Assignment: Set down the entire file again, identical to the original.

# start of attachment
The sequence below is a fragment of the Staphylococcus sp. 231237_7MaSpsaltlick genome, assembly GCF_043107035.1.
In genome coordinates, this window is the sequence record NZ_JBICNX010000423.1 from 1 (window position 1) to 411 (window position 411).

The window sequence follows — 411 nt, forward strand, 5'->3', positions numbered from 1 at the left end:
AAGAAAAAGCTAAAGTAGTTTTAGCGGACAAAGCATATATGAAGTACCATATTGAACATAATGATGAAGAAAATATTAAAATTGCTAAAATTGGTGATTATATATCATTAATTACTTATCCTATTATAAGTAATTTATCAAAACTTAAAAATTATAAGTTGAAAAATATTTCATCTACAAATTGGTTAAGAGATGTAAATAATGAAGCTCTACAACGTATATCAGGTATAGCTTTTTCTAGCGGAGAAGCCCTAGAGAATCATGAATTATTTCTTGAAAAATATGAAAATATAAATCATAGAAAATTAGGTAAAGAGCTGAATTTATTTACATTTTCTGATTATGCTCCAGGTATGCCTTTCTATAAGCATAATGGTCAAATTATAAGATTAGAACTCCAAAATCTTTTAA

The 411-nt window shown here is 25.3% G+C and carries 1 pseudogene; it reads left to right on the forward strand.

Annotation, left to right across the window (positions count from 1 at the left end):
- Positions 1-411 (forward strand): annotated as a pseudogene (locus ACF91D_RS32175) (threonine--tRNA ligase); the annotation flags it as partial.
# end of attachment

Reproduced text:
The sequence below is a fragment of the Staphylococcus sp. 231237_7MaSpsaltlick genome, assembly GCF_043107035.1.
In genome coordinates, this window is the sequence record NZ_JBICNX010000423.1 from 1 (window position 1) to 411 (window position 411).

The window sequence follows — 411 nt, forward strand, 5'->3', positions numbered from 1 at the left end:
AAGAAAAAGCTAAAGTAGTTTTAGCGGACAAAGCATATATGAAGTACCATATTGAACATAATGATGAAGAAAATATTAAAATTGCTAAAATTGGTGATTATATATCATTAATTACTTATCCTATTATAAGTAATTTATCAAAACTTAAAAATTATAAGTTGAAAAATATTTCATCTACAAATTGGTTAAGAGATGTAAATAATGAAGCTCTACAACGTATATCAGGTATAGCTTTTTCTAGCGGAGAAGCCCTAGAGAATCATGAATTATTTCTTGAAAAATATGAAAATATAAATCATAGAAAATTAGGTAAAGAGCTGAATTTATTTACATTTTCTGATTATGCTCCAGGTATGCCTTTCTATAAGCATAATGGTCAAATTATAAGATTAGAACTCCAAAATCTTTTAA

The 411-nt window shown here is 25.3% G+C and carries 1 pseudogene; it reads left to right on the forward strand.

Annotation, left to right across the window (positions count from 1 at the left end):
- Positions 1-411 (forward strand): annotated as a pseudogene (locus ACF91D_RS32175) (threonine--tRNA ligase); the annotation flags it as partial.